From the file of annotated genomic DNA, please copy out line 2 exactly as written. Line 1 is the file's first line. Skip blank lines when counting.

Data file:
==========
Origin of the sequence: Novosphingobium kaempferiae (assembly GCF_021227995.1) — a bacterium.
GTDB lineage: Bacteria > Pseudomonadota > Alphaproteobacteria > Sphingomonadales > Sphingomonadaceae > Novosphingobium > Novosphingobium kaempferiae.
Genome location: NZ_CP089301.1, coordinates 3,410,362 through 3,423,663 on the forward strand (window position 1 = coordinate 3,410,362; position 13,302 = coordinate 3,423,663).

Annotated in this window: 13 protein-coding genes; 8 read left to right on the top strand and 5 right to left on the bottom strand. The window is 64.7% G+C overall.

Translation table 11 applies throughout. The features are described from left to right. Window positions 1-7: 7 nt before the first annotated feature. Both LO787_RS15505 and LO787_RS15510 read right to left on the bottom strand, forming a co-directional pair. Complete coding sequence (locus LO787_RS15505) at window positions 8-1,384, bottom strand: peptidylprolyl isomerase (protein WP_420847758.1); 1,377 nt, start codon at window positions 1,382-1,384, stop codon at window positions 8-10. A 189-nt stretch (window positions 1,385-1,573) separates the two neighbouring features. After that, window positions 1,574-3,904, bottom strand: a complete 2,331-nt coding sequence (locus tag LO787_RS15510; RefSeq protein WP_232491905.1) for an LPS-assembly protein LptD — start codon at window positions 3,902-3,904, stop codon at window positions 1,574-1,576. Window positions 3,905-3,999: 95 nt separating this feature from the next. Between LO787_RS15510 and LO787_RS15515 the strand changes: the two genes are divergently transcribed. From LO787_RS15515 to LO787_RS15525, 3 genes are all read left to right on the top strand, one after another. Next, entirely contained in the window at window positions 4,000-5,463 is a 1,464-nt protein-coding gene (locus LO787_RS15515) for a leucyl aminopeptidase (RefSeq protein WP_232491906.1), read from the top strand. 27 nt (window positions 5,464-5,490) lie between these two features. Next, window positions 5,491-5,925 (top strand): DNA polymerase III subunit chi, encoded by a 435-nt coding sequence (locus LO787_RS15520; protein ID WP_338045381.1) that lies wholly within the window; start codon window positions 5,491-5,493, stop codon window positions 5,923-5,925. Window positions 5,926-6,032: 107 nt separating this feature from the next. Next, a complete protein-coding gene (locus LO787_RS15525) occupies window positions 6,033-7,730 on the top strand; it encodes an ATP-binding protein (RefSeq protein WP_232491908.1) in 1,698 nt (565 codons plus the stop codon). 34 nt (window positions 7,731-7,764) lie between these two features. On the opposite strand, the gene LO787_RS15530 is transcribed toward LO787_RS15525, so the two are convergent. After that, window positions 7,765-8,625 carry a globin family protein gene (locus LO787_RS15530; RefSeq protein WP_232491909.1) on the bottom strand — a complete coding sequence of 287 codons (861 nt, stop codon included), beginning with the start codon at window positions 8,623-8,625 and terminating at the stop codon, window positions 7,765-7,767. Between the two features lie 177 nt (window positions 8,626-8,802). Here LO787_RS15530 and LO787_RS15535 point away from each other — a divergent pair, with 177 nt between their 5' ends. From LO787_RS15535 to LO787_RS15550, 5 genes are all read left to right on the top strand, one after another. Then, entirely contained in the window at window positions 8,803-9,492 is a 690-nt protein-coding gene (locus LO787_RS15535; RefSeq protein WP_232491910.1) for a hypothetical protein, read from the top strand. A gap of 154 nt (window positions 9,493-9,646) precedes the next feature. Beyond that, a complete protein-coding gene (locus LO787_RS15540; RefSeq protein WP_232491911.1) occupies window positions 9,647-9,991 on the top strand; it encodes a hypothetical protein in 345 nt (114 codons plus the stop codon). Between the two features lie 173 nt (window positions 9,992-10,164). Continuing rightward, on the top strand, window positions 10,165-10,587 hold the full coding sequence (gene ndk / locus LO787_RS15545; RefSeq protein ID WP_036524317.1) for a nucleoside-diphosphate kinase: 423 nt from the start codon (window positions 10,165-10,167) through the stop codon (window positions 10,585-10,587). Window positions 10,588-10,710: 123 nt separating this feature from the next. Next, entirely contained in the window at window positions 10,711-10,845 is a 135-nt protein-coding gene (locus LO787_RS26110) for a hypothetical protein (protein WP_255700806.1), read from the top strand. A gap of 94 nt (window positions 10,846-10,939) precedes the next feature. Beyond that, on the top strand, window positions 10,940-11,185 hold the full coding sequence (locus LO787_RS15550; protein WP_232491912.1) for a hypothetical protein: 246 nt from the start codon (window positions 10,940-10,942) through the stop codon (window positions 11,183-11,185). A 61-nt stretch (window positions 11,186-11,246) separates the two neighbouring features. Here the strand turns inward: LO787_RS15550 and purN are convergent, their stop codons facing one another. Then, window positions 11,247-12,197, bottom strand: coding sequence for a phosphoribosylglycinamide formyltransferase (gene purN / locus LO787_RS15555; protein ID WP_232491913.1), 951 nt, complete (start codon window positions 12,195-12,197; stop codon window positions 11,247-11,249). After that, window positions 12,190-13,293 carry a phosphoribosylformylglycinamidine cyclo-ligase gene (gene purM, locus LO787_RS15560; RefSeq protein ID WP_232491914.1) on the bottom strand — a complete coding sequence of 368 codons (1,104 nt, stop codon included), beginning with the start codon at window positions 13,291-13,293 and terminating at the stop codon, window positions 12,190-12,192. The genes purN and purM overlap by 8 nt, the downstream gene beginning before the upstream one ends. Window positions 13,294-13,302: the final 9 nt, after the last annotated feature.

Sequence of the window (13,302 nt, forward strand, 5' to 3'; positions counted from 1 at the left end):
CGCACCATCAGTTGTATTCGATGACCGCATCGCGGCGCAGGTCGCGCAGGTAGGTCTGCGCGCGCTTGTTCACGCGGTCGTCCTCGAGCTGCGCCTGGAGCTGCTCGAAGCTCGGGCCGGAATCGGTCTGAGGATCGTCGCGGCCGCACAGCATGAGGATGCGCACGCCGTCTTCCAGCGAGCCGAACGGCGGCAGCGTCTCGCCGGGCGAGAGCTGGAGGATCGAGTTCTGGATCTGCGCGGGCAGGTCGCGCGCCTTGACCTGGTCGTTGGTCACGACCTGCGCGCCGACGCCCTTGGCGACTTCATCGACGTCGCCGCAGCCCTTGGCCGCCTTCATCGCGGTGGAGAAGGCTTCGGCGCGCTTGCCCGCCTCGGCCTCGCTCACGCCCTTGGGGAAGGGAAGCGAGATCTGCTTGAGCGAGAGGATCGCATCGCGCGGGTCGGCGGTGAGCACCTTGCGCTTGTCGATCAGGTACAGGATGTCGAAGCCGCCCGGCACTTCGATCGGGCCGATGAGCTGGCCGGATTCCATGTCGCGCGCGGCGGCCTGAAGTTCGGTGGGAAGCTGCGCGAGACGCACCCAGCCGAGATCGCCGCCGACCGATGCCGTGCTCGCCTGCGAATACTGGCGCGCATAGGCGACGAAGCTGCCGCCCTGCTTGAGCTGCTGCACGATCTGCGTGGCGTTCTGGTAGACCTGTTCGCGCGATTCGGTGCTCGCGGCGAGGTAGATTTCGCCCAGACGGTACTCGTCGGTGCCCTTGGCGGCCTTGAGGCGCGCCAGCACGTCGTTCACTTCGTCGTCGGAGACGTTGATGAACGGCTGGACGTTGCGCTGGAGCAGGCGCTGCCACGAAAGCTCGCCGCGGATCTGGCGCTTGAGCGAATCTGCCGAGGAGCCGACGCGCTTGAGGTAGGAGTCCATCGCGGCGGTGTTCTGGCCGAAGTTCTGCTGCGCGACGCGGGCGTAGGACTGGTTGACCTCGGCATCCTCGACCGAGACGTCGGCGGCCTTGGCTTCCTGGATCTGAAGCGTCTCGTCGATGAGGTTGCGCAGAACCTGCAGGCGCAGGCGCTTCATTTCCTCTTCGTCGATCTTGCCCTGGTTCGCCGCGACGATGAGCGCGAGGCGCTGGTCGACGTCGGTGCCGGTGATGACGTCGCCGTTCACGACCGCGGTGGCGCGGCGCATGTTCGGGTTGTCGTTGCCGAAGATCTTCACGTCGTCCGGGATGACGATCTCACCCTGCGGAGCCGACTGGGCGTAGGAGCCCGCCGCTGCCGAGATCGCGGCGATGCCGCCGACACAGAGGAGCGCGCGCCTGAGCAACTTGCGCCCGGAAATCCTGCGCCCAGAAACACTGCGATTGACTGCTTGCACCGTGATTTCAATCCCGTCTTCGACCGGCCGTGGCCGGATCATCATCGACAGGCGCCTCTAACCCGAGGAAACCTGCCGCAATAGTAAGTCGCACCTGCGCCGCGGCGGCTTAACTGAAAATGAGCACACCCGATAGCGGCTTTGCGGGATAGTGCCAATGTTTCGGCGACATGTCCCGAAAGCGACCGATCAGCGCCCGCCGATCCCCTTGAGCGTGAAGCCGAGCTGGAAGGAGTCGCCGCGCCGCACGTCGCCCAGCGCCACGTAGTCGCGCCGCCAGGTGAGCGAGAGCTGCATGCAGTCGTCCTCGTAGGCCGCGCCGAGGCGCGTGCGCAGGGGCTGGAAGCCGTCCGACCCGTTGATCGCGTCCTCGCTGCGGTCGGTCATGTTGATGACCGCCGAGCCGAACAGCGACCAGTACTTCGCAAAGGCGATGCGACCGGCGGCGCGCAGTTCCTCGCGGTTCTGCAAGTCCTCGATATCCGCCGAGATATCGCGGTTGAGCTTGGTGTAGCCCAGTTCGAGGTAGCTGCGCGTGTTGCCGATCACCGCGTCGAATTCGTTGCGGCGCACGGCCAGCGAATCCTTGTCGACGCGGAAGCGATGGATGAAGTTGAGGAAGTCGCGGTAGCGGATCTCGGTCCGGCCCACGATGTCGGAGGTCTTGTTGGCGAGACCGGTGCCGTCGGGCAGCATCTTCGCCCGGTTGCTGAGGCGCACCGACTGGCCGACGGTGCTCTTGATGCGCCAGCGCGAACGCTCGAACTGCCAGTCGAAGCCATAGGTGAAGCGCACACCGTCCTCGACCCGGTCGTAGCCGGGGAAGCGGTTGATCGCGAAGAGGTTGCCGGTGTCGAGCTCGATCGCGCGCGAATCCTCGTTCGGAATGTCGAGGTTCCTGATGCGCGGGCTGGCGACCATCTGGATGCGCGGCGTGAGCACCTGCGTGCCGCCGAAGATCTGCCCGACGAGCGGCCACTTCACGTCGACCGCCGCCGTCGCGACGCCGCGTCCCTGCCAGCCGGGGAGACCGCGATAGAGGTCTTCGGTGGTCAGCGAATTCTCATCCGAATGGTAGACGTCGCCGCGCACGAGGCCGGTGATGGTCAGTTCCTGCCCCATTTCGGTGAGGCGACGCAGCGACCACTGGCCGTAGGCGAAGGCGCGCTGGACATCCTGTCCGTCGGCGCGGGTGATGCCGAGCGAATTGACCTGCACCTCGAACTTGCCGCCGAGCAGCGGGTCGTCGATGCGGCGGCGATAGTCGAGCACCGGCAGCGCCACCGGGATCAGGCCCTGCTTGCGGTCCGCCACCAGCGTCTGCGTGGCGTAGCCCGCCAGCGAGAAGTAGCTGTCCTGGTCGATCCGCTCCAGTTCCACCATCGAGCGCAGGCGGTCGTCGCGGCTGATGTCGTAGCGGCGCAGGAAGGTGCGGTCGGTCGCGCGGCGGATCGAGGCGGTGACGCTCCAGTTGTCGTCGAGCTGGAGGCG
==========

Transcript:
GTDB lineage: Bacteria > Pseudomonadota > Alphaproteobacteria > Sphingomonadales > Sphingomonadaceae > Novosphingobium > Novosphingobium kaempferiae.